etc. 

A new study by the National Institutes of Health shows one out of every 15 high school students smokes marijuana on a near daily basis and that weed is now more prevalent among 10th graders than cigarettes. According to the survey, other drug use is down—meth, cocaine, heroin, even booze—but the pot numbers reflect the highest use in 30 years.

Some experts pointed to one reason for the dramatic rise: medical marijuana. The New York Times quoted R. Gil Kerlikowske, the federal drug czar, saying there's a newfound perception that pot isn't harmful, "fueled in part by wider familiarity with medicinal marijuana and greater ease in obtaining it."

It's been a while, but scoring a bag of pot as a teenager was never really that hard, and this was long before 16 states and the District of Columbia made it legally available to patients. The notion of a "wider familiarity" with pot also seems like a stretch. Knowledge and awareness of pot has suffused the river of popular culture since 1967. It only takes the eyes in your head to refute these experts—and that's not good for the experts.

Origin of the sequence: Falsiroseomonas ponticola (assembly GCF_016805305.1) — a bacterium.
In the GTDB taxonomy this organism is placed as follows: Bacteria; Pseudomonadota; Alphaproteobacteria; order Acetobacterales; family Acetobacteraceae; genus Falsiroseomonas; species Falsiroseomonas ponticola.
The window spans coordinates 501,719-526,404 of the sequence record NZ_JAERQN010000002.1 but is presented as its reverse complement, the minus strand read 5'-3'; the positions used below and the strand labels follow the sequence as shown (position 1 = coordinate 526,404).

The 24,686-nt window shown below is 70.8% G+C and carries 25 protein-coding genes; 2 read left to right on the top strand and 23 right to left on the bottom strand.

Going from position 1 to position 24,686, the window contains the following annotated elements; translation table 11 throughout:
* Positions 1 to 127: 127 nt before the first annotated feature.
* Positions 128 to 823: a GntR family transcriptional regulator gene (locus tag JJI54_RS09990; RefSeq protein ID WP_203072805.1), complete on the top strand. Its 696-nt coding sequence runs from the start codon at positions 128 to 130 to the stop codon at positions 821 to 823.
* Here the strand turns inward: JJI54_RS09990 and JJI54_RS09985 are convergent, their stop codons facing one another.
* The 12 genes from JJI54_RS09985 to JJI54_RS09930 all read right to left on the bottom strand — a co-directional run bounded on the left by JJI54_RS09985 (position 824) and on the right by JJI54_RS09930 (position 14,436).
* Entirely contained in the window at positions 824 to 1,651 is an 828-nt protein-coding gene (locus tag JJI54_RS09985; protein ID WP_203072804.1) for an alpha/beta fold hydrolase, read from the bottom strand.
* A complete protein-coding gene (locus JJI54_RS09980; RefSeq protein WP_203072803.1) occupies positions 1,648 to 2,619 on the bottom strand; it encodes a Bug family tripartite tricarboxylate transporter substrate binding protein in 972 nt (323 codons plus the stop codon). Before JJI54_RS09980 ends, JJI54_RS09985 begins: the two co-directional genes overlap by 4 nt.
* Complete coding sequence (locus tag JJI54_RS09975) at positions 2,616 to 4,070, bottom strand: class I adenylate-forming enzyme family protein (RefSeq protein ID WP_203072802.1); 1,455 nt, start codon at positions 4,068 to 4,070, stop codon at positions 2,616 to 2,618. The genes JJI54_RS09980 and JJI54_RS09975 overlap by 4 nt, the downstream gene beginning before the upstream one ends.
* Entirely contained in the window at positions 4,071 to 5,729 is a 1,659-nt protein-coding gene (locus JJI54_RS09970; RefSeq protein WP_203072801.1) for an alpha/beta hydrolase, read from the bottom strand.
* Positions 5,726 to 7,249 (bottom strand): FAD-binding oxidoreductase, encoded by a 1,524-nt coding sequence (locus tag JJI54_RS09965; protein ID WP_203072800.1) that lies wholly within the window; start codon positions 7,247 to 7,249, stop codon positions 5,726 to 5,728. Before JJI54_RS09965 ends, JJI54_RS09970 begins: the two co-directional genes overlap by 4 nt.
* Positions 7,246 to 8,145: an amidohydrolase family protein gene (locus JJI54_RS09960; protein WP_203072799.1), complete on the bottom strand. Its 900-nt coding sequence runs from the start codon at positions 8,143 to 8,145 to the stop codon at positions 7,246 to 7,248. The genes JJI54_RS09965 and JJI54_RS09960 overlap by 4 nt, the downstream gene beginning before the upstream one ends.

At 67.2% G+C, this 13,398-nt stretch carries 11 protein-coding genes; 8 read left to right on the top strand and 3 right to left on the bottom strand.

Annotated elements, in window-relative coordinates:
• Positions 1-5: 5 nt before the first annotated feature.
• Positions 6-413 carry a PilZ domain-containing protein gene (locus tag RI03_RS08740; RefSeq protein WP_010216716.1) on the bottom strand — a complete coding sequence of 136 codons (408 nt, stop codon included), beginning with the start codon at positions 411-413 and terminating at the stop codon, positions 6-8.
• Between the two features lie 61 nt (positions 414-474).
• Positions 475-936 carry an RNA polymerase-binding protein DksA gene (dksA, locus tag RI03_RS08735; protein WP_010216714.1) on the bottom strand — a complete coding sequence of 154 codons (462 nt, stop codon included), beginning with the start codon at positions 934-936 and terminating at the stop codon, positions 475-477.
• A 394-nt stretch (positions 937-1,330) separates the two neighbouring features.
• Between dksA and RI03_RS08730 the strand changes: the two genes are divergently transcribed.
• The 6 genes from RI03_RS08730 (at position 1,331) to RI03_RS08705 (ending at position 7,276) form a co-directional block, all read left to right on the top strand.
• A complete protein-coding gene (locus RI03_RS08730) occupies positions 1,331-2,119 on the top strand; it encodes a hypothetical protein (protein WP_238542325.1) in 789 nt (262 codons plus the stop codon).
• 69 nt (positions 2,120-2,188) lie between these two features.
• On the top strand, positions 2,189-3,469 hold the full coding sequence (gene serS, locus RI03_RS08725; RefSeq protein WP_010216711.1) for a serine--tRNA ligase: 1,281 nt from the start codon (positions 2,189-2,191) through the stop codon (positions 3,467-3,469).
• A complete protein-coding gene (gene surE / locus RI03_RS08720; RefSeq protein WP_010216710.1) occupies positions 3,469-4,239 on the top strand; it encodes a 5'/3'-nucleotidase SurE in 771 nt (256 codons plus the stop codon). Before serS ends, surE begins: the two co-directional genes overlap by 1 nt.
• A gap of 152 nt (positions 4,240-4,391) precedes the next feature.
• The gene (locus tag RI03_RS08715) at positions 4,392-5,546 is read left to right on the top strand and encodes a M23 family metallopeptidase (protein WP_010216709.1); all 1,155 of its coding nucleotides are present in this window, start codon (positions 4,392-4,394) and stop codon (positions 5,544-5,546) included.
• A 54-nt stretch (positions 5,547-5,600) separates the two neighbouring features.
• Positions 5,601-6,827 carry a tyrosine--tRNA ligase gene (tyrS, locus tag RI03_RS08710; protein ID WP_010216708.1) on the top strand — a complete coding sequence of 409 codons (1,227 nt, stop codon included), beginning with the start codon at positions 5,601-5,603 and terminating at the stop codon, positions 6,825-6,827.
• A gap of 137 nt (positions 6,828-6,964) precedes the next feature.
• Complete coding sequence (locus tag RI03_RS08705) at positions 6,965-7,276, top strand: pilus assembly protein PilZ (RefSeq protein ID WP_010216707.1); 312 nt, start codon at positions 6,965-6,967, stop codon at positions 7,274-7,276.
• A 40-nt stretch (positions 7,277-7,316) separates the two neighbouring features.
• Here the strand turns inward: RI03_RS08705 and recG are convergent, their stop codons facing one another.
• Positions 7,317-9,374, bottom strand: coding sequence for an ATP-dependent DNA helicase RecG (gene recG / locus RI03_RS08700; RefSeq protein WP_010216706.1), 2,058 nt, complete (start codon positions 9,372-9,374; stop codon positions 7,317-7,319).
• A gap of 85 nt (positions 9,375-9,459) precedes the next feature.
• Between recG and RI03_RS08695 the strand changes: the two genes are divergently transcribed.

Medical marijuana has become a red herring in a drug war without end. Kerlikowske and others seem to be speaking for the Obama administration, which by its jackbooted actions in Montana and elsewhere has signaled that when it comes to drugs, even pot, it's to the right of the Tea Party. There's still more at play, not least a generational evolution in the way marijuana is perceived. Rail about it if you must, but almost any citizen under 30 who hasn't been brainwashed by religious extremists is as likely to tell you pot is harmless as she is to support gay marriage—and just think of her, sighing about your narrow-mindedness over your grave.

The fruits of that evolution could be staring right at you. On Missoula's hip strip, for example, Pizza Pipeline, the longtime Hellgate High lunchtime hangout, has been replaced by a new headshop called Mellow Mood, a bright spot in a faltering economy. The Pipeline used to have dozens of teenagers lined up for cheap slices and giant fountain drinks. No doubt those students will still get the munchies. Now it seems equally certain that they'll take our wisdom with a big grain of sinsemilla, even as they ace their chemistry exams.

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